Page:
Mental Health Courts: the Need to Reevaluate it in Our Criminal Justice System
By: Brennan B. Sumner
A pressing issue facing our society today is the role our justice system plays in its effect on vulnerable communities, like the criminalization of mental Illness. Those diagnosed with mental health issues are too often swept into incarceration with few if any alternatives to punitive sanctions. Providing mental health courts program in our state would be most beneficial.
Decrying this situation is well and good, but we at the Lesniak Institute for American Leadership feel actions speak louder than words.
We envision a new system of Mental Health Courts in New Jersey which will provide a better alternative to penal sanctions for offenders suffering from mental illness. Mercer and Union counties have implemented an informal diversionary scheme for mentally ill offenders. New Jersey also has a diversionary court system in place for veterans whose mental and physical wounds often inhibit their ability to function in society. Likewise, dozens of States have instituted formal Mental Health Courts to combat the incarceration cycle which sees mental illness criminalized and the mentally ill discarded as refuse into the penal system.
A statewide Mental Health Court system in New Jersey will benefit individuals and society.
Evidence suggests that stays in mental health treatment facilities reduce repeat offenses much better than terms of incarceration.
Shifting the conversation away from a criminal connotation towards a public health issue, as we have done with Drug Courts, is necessary.
Mental Illness is a rampant public health issue, it often goes undiagnosed, untreated, and manifests itself unchecked throughout the social fabric of our nation. It must be solved with a new approach to mental illness and our penal system contrary to the tired and overused methods of brute force those advocates of Law and Order put forth. Mental Health courts have the potential to change lives and society for the better. Legislation to establish Mental Health Courts in New Jersey has been proposed, but it has not received the traction it deserves.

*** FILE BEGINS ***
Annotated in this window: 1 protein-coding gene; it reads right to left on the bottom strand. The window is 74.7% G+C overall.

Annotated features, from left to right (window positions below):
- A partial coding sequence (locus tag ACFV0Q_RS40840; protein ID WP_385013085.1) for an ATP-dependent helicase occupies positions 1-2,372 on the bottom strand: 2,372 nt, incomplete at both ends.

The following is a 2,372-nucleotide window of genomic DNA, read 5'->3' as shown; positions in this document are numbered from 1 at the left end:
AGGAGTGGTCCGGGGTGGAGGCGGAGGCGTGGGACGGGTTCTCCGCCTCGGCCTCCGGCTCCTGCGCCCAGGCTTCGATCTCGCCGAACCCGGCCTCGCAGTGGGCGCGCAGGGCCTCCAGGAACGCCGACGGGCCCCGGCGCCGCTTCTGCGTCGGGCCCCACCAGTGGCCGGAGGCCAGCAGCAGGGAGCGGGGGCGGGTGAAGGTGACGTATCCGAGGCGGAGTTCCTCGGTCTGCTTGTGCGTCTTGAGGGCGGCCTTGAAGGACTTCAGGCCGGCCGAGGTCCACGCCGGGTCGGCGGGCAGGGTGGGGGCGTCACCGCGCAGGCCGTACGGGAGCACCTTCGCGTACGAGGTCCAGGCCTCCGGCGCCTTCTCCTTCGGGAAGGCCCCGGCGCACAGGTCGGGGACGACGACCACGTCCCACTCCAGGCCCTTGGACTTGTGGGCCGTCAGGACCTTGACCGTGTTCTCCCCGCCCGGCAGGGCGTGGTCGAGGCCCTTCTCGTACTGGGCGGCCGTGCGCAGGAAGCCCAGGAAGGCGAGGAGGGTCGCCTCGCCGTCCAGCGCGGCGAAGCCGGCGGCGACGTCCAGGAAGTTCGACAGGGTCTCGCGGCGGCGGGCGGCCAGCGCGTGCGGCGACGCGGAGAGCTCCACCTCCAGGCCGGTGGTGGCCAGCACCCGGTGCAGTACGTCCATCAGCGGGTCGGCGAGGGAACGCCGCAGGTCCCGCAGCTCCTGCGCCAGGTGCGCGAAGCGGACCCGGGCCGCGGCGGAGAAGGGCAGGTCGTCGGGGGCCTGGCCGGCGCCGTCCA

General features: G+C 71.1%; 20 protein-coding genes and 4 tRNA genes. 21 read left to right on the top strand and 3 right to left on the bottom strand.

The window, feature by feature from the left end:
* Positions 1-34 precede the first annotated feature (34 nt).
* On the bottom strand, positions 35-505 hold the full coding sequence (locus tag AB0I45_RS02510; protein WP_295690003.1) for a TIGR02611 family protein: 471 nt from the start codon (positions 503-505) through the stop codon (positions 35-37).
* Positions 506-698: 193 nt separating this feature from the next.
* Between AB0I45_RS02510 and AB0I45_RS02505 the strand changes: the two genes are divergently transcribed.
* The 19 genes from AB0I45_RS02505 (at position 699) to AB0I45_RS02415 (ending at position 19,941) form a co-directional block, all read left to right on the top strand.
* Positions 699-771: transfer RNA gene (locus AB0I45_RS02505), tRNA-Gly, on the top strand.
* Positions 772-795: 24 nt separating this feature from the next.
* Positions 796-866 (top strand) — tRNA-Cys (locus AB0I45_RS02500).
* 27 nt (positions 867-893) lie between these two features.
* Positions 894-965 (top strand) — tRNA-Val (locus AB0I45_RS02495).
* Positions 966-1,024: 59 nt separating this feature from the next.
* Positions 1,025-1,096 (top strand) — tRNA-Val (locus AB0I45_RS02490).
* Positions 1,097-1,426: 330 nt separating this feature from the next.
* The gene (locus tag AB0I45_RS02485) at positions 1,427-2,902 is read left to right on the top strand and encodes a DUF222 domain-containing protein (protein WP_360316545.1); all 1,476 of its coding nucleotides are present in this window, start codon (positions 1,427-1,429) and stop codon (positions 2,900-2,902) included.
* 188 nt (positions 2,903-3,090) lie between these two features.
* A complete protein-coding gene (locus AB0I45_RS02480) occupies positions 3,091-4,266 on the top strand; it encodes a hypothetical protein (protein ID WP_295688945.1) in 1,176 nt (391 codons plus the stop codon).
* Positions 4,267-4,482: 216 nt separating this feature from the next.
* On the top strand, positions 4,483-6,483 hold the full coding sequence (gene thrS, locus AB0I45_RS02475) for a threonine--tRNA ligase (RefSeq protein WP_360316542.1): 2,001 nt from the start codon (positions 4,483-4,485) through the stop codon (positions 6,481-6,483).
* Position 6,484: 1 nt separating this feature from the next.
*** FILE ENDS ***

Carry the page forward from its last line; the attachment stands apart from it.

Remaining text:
Those afflicted with mental illness should not be discarded.
They have potential, and their illnesses need not define them. A great many people with mental illness live normal, ordered lives, in full compliance with the law. They do so often because they had access to services and were not subjected to a harsh penal system that more often perpetuates the bad then it foments the good. We can and should make a change by instituting Mental Health Courts because it is both a logical and moral choice.
Incarcerating mentally ill offenders provides little tangible benefits and is enormously expensive.
Society would save significant amounts of money and resources by focusing on treating the persons afflicted with mental illness rather than merely punishing them. This issue of savings taken together with the moral travesty of incarcerating those diagnosed with mental illness makes reform both prudent and necessary.
About The Author: Brennan B. Sumner is a graduate student at Montclair State University. In addition to interning at the Lesniak Institute , he works in campaign finance for the Democratic party in Legislative district 10.
- Cost of Care Legislation: An Opportunity to Right a Wrong and Save the Animals
- Indigenous People’s Day: 5 Advocates You Should Know About
- Hispanic Heritage Month: Celebrating Three Inspiring Change Makers
- Mental Health Courts: the Need to Reevaluate it in Our Criminal Justice System
- State Senator or Congressional Senator… What is the difference and why should you care?
- The Freedom Summer Proves Knowledge is Our Greatest Weapon
- One Year Later: A Reflection on George Floyd, Black Lives Matter, and the Future